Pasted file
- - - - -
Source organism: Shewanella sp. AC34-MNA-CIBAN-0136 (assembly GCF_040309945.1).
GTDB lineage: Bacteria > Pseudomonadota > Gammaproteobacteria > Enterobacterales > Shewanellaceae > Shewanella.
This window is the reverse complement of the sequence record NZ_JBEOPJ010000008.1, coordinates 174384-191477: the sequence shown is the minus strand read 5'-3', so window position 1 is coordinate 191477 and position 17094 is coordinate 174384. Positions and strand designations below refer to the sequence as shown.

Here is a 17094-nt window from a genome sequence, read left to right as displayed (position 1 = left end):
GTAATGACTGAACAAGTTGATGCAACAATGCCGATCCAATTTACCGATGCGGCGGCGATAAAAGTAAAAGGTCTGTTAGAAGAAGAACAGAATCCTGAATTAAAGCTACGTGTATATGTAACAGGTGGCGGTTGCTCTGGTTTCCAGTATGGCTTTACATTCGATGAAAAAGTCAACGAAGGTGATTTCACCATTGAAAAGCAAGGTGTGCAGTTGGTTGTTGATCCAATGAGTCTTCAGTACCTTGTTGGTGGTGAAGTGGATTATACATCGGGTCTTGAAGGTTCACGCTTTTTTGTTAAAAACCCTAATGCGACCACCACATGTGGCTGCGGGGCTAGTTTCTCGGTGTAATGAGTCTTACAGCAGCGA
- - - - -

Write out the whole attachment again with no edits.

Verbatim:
Source organism: Shewanella sp. AC34-MNA-CIBAN-0136 (assembly GCF_040309945.1).
GTDB lineage: Bacteria > Pseudomonadota > Gammaproteobacteria > Enterobacterales > Shewanellaceae > Shewanella.
This window is the reverse complement of the sequence record NZ_JBEOPJ010000008.1, coordinates 174384-191477: the sequence shown is the minus strand read 5'-3', so window position 1 is coordinate 191477 and position 17094 is coordinate 174384. Positions and strand designations below refer to the sequence as shown.

Here is a 17094-nt window from a genome sequence, read left to right as displayed (position 1 = left end):
GTAATGACTGAACAAGTTGATGCAACAATGCCGATCCAATTTACCGATGCGGCGGCGATAAAAGTAAAAGGTCTGTTAGAAGAAGAACAGAATCCTGAATTAAAGCTACGTGTATATGTAACAGGTGGCGGTTGCTCTGGTTTCCAGTATGGCTTTACATTCGATGAAAAAGTCAACGAAGGTGATTTCACCATTGAAAAGCAAGGTGTGCAGTTGGTTGTTGATCCAATGAGTCTTCAGTACCTTGTTGGTGGTGAAGTGGATTATACATCGGGTCTTGAAGGTTCACGCTTTTTTGTTAAAAACCCTAATGCGACCACCACATGTGGCTGCGGGGCTAGTTTCTCGGTGTAATGAGTCTTACAGCAGCGA